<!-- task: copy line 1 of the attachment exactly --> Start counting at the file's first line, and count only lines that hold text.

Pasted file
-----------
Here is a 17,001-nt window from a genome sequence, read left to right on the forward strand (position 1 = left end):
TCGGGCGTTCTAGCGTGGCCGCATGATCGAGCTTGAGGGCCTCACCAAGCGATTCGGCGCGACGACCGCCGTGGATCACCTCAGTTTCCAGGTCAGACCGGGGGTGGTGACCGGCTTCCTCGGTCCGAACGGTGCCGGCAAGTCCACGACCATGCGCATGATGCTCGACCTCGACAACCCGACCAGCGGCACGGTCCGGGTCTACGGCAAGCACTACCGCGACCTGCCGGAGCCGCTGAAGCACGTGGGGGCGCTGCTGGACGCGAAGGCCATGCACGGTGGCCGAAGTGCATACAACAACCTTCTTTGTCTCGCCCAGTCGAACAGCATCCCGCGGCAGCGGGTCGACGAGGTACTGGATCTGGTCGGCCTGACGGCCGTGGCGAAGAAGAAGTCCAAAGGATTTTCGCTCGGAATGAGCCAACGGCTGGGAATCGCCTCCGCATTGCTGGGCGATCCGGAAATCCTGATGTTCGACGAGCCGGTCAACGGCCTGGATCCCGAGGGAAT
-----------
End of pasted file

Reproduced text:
Here is a 17,001-nt window from a genome sequence, read left to right on the forward strand (position 1 = left end):